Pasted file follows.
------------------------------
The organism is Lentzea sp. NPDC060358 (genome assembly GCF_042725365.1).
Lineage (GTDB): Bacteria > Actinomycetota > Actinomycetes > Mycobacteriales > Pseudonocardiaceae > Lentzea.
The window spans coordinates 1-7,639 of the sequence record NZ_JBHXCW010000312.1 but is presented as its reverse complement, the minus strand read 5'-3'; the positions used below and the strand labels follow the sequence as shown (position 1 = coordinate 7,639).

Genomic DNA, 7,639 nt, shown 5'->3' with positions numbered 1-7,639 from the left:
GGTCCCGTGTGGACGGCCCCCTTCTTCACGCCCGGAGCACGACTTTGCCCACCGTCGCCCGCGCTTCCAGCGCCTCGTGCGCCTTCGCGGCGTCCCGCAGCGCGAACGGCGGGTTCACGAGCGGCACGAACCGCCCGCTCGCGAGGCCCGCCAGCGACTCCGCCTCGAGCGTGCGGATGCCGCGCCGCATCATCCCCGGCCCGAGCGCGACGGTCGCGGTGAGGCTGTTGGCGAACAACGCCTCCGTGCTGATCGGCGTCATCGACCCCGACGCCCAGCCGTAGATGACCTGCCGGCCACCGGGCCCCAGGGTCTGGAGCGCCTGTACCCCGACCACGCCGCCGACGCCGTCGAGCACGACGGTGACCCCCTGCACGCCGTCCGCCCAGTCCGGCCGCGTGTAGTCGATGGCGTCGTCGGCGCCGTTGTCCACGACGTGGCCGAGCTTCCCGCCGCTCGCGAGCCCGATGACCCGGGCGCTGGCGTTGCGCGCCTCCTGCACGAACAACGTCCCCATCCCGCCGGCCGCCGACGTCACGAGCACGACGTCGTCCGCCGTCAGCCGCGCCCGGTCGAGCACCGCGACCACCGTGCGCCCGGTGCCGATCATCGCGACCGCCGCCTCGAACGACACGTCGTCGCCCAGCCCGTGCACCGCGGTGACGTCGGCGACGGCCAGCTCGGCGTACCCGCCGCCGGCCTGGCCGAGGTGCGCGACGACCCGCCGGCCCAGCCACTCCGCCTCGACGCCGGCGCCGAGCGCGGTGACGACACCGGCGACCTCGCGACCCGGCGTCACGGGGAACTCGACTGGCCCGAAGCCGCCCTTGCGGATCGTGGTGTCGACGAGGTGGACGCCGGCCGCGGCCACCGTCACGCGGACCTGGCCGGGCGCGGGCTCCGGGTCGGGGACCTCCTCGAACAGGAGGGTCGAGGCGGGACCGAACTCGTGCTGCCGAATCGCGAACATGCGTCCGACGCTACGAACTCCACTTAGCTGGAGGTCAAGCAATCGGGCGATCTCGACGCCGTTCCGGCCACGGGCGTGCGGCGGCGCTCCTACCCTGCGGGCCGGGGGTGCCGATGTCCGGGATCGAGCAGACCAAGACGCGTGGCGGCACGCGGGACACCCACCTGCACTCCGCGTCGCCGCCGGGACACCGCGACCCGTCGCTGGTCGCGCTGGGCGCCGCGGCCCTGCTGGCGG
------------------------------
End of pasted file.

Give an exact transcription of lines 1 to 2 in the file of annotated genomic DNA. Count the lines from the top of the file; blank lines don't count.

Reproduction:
The organism is Lentzea sp. NPDC060358 (genome assembly GCF_042725365.1).
Lineage (GTDB): Bacteria > Actinomycetota > Actinomycetes > Mycobacteriales > Pseudonocardiaceae > Lentzea.